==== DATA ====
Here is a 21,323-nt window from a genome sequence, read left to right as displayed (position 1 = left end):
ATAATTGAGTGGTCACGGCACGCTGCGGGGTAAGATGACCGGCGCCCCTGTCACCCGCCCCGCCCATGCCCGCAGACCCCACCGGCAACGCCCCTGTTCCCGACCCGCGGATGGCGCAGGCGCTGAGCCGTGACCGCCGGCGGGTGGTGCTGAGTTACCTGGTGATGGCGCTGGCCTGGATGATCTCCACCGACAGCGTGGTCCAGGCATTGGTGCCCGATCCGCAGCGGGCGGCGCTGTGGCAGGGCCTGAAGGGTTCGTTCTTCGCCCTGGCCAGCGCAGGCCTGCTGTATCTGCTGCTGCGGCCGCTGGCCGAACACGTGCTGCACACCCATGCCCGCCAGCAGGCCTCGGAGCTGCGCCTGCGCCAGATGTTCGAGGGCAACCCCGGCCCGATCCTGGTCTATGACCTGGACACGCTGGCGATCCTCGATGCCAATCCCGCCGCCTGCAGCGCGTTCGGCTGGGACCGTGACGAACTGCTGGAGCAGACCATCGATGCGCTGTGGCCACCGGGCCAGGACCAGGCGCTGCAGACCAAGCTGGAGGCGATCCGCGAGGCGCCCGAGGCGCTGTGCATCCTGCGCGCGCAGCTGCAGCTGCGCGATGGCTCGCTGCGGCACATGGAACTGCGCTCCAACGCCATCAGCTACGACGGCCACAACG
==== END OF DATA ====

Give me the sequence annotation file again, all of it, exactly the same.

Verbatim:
Here is a 21,323-nt window from a genome sequence, read left to right as displayed (position 1 = left end):
ATAATTGAGTGGTCACGGCACGCTGCGGGGTAAGATGACCGGCGCCCCTGTCACCCGCCCCGCCCATGCCCGCAGACCCCACCGGCAACGCCCCTGTTCCCGACCCGCGGATGGCGCAGGCGCTGAGCCGTGACCGCCGGCGGGTGGTGCTGAGTTACCTGGTGATGGCGCTGGCCTGGATGATCTCCACCGACAGCGTGGTCCAGGCATTGGTGCCCGATCCGCAGCGGGCGGCGCTGTGGCAGGGCCTGAAGGGTTCGTTCTTCGCCCTGGCCAGCGCAGGCCTGCTGTATCTGCTGCTGCGGCCGCTGGCCGAACACGTGCTGCACACCCATGCCCGCCAGCAGGCCTCGGAGCTGCGCCTGCGCCAGATGTTCGAGGGCAACCCCGGCCCGATCCTGGTCTATGACCTGGACACGCTGGCGATCCTCGATGCCAATCCCGCCGCCTGCAGCGCGTTCGGCTGGGACCGTGACGAACTGCTGGAGCAGACCATCGATGCGCTGTGGCCACCGGGCCAGGACCAGGCGCTGCAGACCAAGCTGGAGGCGATCCGCGAGGCGCCCGAGGCGCTGTGCATCCTGCGCGCGCAGCTGCAGCTGCGCGATGGCTCGCTGCGGCACATGGAACTGCGCTCCAACGCCATCAGCTACGACGGCCACAACG